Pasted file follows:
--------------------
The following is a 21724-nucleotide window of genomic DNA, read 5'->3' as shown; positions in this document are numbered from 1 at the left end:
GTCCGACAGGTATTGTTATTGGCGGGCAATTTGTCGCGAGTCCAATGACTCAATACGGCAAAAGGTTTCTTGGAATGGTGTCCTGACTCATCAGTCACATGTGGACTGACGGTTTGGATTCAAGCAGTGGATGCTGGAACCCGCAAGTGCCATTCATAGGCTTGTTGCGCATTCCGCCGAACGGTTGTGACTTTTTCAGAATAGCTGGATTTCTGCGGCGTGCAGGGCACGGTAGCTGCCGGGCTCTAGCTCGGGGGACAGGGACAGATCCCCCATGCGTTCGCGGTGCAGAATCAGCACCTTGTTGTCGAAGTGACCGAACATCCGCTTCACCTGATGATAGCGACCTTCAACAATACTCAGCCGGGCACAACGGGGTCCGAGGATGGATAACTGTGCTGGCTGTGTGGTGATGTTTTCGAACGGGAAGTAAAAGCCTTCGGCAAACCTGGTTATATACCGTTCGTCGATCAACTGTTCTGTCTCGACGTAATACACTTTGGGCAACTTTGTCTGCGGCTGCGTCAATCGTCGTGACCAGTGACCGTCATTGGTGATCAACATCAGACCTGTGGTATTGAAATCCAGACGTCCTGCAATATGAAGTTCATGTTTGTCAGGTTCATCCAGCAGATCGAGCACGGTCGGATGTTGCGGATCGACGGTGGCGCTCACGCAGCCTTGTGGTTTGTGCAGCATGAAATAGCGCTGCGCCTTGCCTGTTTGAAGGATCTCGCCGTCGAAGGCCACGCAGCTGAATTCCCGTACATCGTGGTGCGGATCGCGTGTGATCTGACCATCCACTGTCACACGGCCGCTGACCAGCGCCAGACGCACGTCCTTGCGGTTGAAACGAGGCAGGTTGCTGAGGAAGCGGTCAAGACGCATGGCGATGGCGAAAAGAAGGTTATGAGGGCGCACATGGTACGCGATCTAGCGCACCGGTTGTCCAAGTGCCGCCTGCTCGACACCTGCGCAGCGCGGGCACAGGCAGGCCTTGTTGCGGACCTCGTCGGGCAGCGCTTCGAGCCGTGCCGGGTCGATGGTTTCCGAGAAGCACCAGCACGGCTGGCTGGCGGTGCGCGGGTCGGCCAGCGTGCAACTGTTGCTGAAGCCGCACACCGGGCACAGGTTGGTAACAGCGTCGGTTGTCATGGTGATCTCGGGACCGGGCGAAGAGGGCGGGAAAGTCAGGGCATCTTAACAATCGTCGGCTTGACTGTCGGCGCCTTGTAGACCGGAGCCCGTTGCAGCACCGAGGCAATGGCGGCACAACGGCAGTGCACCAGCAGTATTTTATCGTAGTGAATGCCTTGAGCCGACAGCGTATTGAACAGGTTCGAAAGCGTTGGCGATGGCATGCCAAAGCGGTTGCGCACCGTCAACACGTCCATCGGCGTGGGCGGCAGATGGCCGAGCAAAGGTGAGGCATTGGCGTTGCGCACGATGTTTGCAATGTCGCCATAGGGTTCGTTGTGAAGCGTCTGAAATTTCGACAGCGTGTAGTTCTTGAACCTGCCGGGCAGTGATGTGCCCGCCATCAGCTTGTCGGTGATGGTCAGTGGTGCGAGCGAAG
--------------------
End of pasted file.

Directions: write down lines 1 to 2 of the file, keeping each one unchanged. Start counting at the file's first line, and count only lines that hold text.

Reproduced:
The following is a 21724-nucleotide window of genomic DNA, read 5'->3' as shown; positions in this document are numbered from 1 at the left end:
GTCCGACAGGTATTGTTATTGGCGGGCAATTTGTCGCGAGTCCAATGACTCAATACGGCAAAAGGTTTCTTGGAATGGTGTCCTGACTCATCAGTCACATGTGGACTGACGGTTTGGATTCAAGCAGTGGATGCTGGAACCCGCAAGTGCCATTCATAGGCTTGTTGCGCATTCCGCCGAACGGTTGTGACTTTTTCAGAATAGCTGGATTTCTGCGGCGTGCAGGGCACGGTAGCTGCCGGGCTCTAGCTCGGGGGACAGGGACAGATCCCCCATGCGTTCGCGGTGCAGAATCAGCACCTTGTTGTCGAAGTGACCGAACATCCGCTTCACCTGATGATAGCGACCTTCAACAATACTCAGCCGGGCACAACGGGGTCCGAGGATGGATAACTGTGCTGGCTGTGTGGTGATGTTTTCGAACGGGAAGTAAAAGCCTTCGGCAAACCTGGTTATATACCGTTCGTCGATCAACTGTTCTGTCTCGACGTAATACACTTTGGGCAACTTTGTCTGCGGCTGCGTCAATCGTCGTGACCAGTGACCGTCATTGGTGATCAACATCAGACCTGTGGTATTGAAATCCAGACGTCCTGCAATATGAAGTTCATGTTTGTCAGGTTCATCCAGCAGATCGAGCACGGTCGGATGTTGCGGATCGACGGTGGCGCTCACGCAGCCTTGTGGTTTGTGCAGCATGAAATAGCGCTGCGCCTTGCCTGTTTGAAGGATCTCGCCGTCGAAGGCCACGCAGCTGAATTCCCGTACATCGTGGTGCGGATCGCGTGTGATCTGACCATCCACTGTCACACGGCCGCTGACCAGCGCCAGACGCACGTCCTTGCGGTTGAAACGAGGCAGGTTGCTGAGGAAGCGGTCAAGACGCATGGCGATGGCGAAAAGAAGGTTATGAGGGCGCACATGGTACGCGATCTAGCGCACCGGTTGTCCAAGTGCCGCCTGCTCGACACCTGCGCAGCGCGGGCACAGGCAGGCCTTGTTGCGGACCTCGTCGGGCAGCGCTTCGAGCCGTGCCGGGTCGATGGTTTCCGAGAAGCACCAGCACGGCTGGCTGGCGGTGCGCGGGTCGGCCAGCGTGCAACTGTTGCTGAAGCCGCACACCGGGCACAGGTTGGTAACAGCGTCGGTTGTCATGGTGATCTCGGGACCGGGCGAAGAGGGCGGGAAAGTCAGGGCATCTTAACAATCGTCGGCTTGACTGTCGGCGCCTTGTAGACCGGAGCCCGTTGCAGCACCGAGGCAATGGCGGCACAACGGCAGTGCACCAGCAGTATTTTATCGTAGTGAATGCCTTGAGCCGACAGCGTATTGAACAGGTTCGAAAGCGTTGGCGATGGCATGCCAAAGCGGTTGCGCACCGTCAACACGTCCATCGGCGTGGGCGGCAGATGGCCGAGCAAAGGTGAGGCATTGGCGTTGCGCACGATGTTTGCAATGTCGCCATAGGGTTCGTTGTGAAGCGTCTGAAATTTCGACAGCGTGTAGTTCTTGAACCTGCCGGGCAGTGATGTGCCCGCCATCAGCTTGTCGGTGATGGTCAGTGGTGCGAGCGAAG